campaigns, all on a device that fits in the palm of your hand (photo:

Many of the world's poor have access to mobile phones. From 2006-2009, the number of cell phone users in the developing world went from 1.5 billion to 2.2 billion, and future projections see a jump to over 3 billion within the next couple of years.

In 2009 it was noted by that in India alone, over five million new mobile phone customers sign up per week. We now have a global network of connectivity that is almost endless. It can be used for healthcare, for education, and of course for finance. More people today have cell phones than have radios - or even land lines. We are seeing mobile operators creating joint ventures throughout the developing world:

mHealth. The U.N. Millennium Development Goals (MDGs) set out clear and ambitious targets for reducing child and maternal mortality worldwide. But a growing shortage of healthcare workers and other economic and environmental trends have made elevation of life expectancy rates a challenge. The MDGs also call for dynamic public-private partnerships to help tackle obstacles to international development. Through new alliances and the widespread availability of mobile technologies, the field of mHealth has enormous potential to leverage health innovation and improve healthcare delivery worldwide. mHealth will allow healing where there existed only pain and suffering.

mEducation. Long distance learning is playing an increasingly vital role in allowing students to learn. In post-earthquake Haiti, for example, the teachers of Leogane have 'fled, bled, or are dead.' Supervised mEducation may be the best way to move the thousands of students left behind through high school and into college.

mFinance. People are paying bills, sending money - or even air time - over their cell phones. It is simply more convenient that the old ways. The majority of people in the developing world are 'unbanked.' Mobile technology is empowering them - allowing them to control their own finances - giving them financial independence.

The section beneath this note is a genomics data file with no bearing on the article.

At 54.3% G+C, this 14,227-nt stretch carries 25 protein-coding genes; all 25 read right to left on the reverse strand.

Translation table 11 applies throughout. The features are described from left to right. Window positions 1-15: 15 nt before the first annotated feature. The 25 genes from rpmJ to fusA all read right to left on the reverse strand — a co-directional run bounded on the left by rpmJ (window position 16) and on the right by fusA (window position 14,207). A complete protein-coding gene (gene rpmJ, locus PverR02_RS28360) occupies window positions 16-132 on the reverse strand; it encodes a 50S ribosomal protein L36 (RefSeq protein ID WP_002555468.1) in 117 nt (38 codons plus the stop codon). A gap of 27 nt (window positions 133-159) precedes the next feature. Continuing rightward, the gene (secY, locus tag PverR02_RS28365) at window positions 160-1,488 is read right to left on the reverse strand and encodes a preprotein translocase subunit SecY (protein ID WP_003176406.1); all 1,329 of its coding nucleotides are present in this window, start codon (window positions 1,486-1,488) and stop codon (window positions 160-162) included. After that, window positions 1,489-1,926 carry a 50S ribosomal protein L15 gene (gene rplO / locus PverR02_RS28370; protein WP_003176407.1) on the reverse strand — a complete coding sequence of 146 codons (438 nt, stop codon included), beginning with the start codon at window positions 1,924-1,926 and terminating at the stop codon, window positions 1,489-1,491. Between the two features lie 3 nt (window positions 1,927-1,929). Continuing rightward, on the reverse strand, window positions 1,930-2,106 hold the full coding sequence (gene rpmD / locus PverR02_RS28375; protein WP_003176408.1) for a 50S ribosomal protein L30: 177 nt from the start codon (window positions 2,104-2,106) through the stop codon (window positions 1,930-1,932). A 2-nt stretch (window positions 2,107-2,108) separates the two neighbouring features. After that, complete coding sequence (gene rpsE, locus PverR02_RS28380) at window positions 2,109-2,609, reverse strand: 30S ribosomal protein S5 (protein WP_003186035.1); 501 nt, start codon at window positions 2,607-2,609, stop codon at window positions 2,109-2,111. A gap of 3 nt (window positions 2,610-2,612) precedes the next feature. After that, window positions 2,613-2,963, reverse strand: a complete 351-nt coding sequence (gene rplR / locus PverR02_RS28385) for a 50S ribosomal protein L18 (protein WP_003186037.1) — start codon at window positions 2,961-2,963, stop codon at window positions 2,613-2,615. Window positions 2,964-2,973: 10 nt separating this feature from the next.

Josh Silverman, former CEO of Skype, leads the global conversation.

I asked Josh Silverman how Skype helps to better humanity? He told me:

Look, we give away free software that allows you to talk to anyone else on earth for free. Our business model is simple: We give away a product for free that doesn't cost us anything, we gain lots of new subscribers that way -and to them we have the opportunity to market really high-value, low-cost services. We can market products that are really cheap and deliver great value because we did not have to pay to acquire the customer and we don't have to pay to support the customer. We can pass along all of those savings to our customers, still make a fair margin on the products that we offer, and have it still be disruptively cheap -- calling to Europe for two cents a minute, for example.

The great thing is - and I think this is true for a lot of disruptive companies - we focus on putting great software out there that allows you to turn any computing devise into a communications devise. The innovation this has unleashed in every sector of the economy is perhaps almost as surprising to us as it is to you. Every day we get stories from different sectors of the economy and how they are using Skype - and it's super heartwarming for us. And we haven't had to do a lot of investment specifically for it.

Lots of educational institutions are using Skype now. They are using it for distance learning. So teachers can teach a class from far away. They are using it for students that are sick. I hear so many stories of a child who maybe has a blood cancer and needs to spend six months or a year in the hospital and can actually participate from her hospital bed in classes. And then bridging cultural divides.